For example, we can be so concentrated on plucking the strings that we don't think about the release before and after the pluck. This is one of the reasons why we have unwanted tension. Focus on releasing.

With the left hand, we may think only about the act of pressing onto the fretboard. The fingers do not lift fully, because we are more concerned with the next press. Again, this creates unwanted tension and fatigue. Focus on lifting.

In listening, the attack is the most obvious part of the note, but even more important is the "body" of the note. Hear and feel the rest of the note - listen carefully to the decay.

We sometimes think of silence as a gap between the (more important) notes. Silence is where all sound is born and dies. The more meaning you give to silence, the more meaning your notes will have. We want to cultivate a deep reverence for it.

Monday, September 8, 2008

The Body as Teacher

It is very important for us to look to nature for the laws of effortless movement. Nature doesn't try, it just does. Your body is part of that nature.

In a recent development in my teaching I have been encouraging my students to compare their motions when playing and when not playing the guitar. It's a simple awareness exercise to feel if our motion is natural or constricted.

For example, take your right hand and hold it in front of you in a relaxed manner. Now move your fingers rapidly back and forth in the form of an arpeggio pattern - perhaps PAMI. Don't try to move them with large motions, just move them playfully and effortlessly. Is it difficult to do this? Most likely it is not. You'll probably find that it is very easy to move the fingers quickly and fluidly. This is natural motion.

Now take the same arpeggio pattern and perform it on the guitar at the same speed. Do you notice the introduction of tension into the fingers? Do you notice an inner tightening? Do you notice a feeling of "trying" entering into the technique? If so, then this motion is constricted. Don't worry about trying to relax the motion - just feel the constriction fully in the hand and body. Keep going back and forth between the two types of motions - on the guitar, and away from the guitar. Feel the difference between both with great interest.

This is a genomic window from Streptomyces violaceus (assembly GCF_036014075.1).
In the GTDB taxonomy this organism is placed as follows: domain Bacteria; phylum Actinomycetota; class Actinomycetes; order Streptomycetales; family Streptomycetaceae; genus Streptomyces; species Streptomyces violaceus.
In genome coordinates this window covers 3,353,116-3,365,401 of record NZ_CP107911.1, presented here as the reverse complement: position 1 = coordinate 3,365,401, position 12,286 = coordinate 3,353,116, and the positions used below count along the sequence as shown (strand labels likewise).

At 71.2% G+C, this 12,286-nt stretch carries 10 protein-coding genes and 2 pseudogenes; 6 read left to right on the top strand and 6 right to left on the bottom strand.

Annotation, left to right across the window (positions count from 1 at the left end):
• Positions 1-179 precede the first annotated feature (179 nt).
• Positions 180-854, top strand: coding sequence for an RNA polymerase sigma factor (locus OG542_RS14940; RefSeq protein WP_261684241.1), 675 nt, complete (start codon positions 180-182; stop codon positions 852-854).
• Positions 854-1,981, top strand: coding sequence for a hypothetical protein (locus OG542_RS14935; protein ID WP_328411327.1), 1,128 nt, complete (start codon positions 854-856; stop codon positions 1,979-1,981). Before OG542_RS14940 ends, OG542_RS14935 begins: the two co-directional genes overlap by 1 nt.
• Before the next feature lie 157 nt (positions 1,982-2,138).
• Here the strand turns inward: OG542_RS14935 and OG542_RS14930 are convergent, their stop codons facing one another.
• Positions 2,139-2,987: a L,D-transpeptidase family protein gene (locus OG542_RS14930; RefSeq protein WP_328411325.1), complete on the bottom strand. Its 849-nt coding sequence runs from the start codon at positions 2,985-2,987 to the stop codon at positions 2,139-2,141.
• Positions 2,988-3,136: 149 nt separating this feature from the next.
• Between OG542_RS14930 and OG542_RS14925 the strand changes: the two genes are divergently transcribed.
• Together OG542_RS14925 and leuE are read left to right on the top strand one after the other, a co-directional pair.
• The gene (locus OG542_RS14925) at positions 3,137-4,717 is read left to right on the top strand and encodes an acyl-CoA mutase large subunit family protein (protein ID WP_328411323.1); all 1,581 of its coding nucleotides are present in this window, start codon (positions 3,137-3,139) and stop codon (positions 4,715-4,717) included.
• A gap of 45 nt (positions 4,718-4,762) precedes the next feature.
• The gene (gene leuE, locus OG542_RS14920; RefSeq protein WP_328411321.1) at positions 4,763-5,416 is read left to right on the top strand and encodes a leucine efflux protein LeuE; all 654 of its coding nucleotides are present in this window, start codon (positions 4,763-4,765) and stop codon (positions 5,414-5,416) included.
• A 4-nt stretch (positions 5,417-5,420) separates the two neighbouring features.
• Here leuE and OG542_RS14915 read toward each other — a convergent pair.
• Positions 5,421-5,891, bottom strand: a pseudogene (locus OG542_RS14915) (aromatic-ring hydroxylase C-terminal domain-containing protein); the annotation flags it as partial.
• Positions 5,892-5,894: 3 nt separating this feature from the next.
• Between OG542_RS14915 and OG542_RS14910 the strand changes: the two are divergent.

With time and patience, you'll notice that the body will start to apply the natural motion when playing the guitar. Why? Because the natural motion becomes a clear and penetrating idea. Any clear idea can be learned.

This comparison exercise has become so effective for me, that I now practice about half of my technique on the guitar, and the other half away from the guitar. Every time I feel a restriction in my technique, I check the motion away from the guitar to see and feel the difference. It's amazing to notice the amount of stress we can put into the simplest movements. We create unecessary difficulties this way. Awareness is the key to change.

The body already knows how to move beautifully. We want to study what it does in its natural, effortless state. It's your greatest teacher.